Richard started working at Damiano in 2011 after volunteering for two years. He was required to do 80 hours of community service as a condition of his parole from prison in 2009, and he loved the work so much that he continued as a volunteer until the building maintenance coordinator position became available. Other Damiano staff encouraged him to apply, so he did and was hired.
According to Richard, Damiano "fills a lot of needs and necessities that the community at this point, and before, couldn't afford to have."
When asked what motivates him, Richard's immediate response is, "Humility." He pauses, and then continues, "One of the things that I've learned over the years of being here, that I've found I'm no better than anyone else that visits here. And I also see the need to be able to be a helpful person to those in need."
What has changed for Richard due to COVID-19? He reflects on the building being closed, so the primary service available is meals. He has concern for the other unmet needs: "That's a question that I wrestle with every day right now...there's still people that need household goods, clothing, things like that. A lot of times I don't get to interact with them like I normally do."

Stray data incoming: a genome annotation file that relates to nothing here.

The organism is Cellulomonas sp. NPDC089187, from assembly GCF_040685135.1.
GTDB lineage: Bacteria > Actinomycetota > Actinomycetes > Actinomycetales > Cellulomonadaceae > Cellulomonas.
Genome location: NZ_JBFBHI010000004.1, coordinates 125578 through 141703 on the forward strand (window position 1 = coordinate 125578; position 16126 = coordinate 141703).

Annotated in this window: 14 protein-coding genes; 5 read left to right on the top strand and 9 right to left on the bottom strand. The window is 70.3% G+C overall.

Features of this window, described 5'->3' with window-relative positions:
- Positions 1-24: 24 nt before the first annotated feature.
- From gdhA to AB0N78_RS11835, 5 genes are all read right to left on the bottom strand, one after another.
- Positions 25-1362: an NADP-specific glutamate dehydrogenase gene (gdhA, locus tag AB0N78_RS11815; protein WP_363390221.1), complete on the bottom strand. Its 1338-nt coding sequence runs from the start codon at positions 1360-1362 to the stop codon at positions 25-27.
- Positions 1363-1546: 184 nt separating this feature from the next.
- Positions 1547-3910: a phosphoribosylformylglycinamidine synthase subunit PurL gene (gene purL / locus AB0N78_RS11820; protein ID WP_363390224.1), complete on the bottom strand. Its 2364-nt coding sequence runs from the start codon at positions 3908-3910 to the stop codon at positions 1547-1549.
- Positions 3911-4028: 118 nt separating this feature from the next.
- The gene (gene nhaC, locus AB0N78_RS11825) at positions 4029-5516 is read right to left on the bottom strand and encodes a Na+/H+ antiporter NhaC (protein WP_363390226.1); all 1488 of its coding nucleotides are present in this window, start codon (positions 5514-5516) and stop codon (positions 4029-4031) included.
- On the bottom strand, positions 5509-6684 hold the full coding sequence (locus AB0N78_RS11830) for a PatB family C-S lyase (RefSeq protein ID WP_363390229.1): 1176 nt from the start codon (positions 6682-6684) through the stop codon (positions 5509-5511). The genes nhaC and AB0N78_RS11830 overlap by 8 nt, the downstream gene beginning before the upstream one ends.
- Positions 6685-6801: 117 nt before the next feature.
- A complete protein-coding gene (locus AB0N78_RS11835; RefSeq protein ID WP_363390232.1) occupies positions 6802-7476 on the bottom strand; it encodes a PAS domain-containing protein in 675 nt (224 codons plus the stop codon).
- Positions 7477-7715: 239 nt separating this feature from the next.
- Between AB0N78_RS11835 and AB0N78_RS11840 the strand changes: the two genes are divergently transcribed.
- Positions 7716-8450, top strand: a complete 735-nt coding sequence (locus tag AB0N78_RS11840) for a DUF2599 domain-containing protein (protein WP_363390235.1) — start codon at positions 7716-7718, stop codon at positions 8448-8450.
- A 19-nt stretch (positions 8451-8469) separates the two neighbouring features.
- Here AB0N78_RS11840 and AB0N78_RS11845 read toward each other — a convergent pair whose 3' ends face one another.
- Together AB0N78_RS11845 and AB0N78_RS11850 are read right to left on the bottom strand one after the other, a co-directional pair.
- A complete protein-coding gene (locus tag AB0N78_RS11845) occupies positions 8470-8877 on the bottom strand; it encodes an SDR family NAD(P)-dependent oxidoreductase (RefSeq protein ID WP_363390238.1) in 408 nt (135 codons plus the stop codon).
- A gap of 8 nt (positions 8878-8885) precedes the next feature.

According to Richard, someone who has never been to the Damiano Center should know: "This is one of the most vital places that can offer those that are in need some sort of help or assistance with different things. For instance, like the soup kitchen for those that are running short at the end of the month, those with kids that don't have anything to eat, the homeless, the indigent, and anyone that falls short on a financial basis. They can receive help without being looked at or deemed useless or unwanted."
Richard continues talking about Damiano services, "I have used these resources and these resources have been great at times that I have needed them...it is phenomenal to me, and I'm honored to be here."